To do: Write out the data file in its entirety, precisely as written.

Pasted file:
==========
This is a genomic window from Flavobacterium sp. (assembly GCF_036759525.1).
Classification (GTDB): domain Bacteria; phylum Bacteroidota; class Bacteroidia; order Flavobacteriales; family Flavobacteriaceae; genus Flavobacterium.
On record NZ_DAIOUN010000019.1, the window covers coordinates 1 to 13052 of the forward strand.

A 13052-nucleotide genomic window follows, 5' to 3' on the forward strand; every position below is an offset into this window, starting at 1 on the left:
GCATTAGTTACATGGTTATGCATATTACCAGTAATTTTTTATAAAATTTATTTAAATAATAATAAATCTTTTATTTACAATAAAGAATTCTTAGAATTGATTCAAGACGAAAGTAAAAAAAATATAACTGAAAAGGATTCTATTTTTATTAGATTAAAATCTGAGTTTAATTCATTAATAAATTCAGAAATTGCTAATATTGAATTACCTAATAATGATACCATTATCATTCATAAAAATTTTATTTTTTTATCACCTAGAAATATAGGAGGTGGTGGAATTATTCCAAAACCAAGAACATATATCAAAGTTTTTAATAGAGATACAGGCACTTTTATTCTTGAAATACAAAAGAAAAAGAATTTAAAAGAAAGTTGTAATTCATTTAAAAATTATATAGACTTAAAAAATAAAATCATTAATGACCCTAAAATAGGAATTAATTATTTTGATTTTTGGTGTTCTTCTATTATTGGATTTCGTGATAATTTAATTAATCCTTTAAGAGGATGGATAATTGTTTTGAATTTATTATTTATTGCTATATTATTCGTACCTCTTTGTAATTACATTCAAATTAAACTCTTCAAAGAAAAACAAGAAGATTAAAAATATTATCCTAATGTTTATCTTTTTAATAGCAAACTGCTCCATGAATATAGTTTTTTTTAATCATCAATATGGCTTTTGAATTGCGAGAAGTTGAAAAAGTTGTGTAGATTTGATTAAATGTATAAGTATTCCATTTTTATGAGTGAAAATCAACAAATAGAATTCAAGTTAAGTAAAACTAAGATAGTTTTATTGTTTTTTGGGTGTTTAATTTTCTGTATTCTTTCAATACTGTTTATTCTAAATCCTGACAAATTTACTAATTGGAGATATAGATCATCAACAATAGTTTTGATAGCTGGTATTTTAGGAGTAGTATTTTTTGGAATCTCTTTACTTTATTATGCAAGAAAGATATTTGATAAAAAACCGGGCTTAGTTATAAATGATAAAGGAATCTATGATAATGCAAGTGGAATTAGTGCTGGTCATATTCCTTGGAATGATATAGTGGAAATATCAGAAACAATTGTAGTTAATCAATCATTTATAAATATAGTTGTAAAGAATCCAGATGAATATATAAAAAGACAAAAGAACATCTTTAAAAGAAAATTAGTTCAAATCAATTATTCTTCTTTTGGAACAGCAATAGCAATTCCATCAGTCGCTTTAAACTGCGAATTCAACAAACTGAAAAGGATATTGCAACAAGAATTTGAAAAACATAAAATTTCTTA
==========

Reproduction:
This is a genomic window from Flavobacterium sp. (assembly GCF_036759525.1).
Classification (GTDB): domain Bacteria; phylum Bacteroidota; class Bacteroidia; order Flavobacteriales; family Flavobacteriaceae; genus Flavobacterium.
On record NZ_DAIOUN010000019.1, the window covers coordinates 1 to 13052 of the forward strand.

A 13052-nucleotide genomic window follows, 5' to 3' on the forward strand; every position below is an offset into this window, starting at 1 on the left:
GCATTAGTTACATGGTTATGCATATTACCAGTAATTTTTTATAAAATTTATTTAAATAATAATAAATCTTTTATTTACAATAAAGAATTCTTAGAATTGATTCAAGACGAAAGTAAAAAAAATATAACTGAAAAGGATTCTATTTTTATTAGATTAAAATCTGAGTTTAATTCATTAATAAATTCAGAAATTGCTAATATTGAATTACCTAATAATGATACCATTATCATTCATAAAAATTTTATTTTTTTATCACCTAGAAATATAGGAGGTGGTGGAATTATTCCAAAACCAAGAACATATATCAAAGTTTTTAATAGAGATACAGGCACTTTTATTCTTGAAATACAAAAGAAAAAGAATTTAAAAGAAAGTTGTAATTCATTTAAAAATTATATAGACTTAAAAAATAAAATCATTAATGACCCTAAAATAGGAATTAATTATTTTGATTTTTGGTGTTCTTCTATTATTGGATTTCGTGATAATTTAATTAATCCTTTAAGAGGATGGATAATTGTTTTGAATTTATTATTTATTGCTATATTATTCGTACCTCTTTGTAATTACATTCAAATTAAACTCTTCAAAGAAAAACAAGAAGATTAAAAATATTATCCTAATGTTTATCTTTTTAATAGCAAACTGCTCCATGAATATAGTTTTTTTTAATCATCAATATGGCTTTTGAATTGCGAGAAGTTGAAAAAGTTGTGTAGATTTGATTAAATGTATAAGTATTCCATTTTTATGAGTGAAAATCAACAAATAGAATTCAAGTTAAGTAAAACTAAGATAGTTTTATTGTTTTTTGGGTGTTTAATTTTCTGTATTCTTTCAATACTGTTTATTCTAAATCCTGACAAATTTACTAATTGGAGATATAGATCATCAACAATAGTTTTGATAGCTGGTATTTTAGGAGTAGTATTTTTTGGAATCTCTTTACTTTATTATGCAAGAAAGATATTTGATAAAAAACCGGGCTTAGTTATAAATGATAAAGGAATCTATGATAATGCAAGTGGAATTAGTGCTGGTCATATTCCTTGGAATGATATAGTGGAAATATCAGAAACAATTGTAGTTAATCAATCATTTATAAATATAGTTGTAAAGAATCCAGATGAATATATAAAAAGACAAAAGAACATCTTTAAAAGAAAATTAGTTCAAATCAATTATTCTTCTTTTGGAACAGCAATAGCAATTCCATCAGTCGCTTTAAACTGCGAATTCAACAAACTGAAAAGGATATTGCAACAAGAATTTGAAAAACATAAAATTTCTTA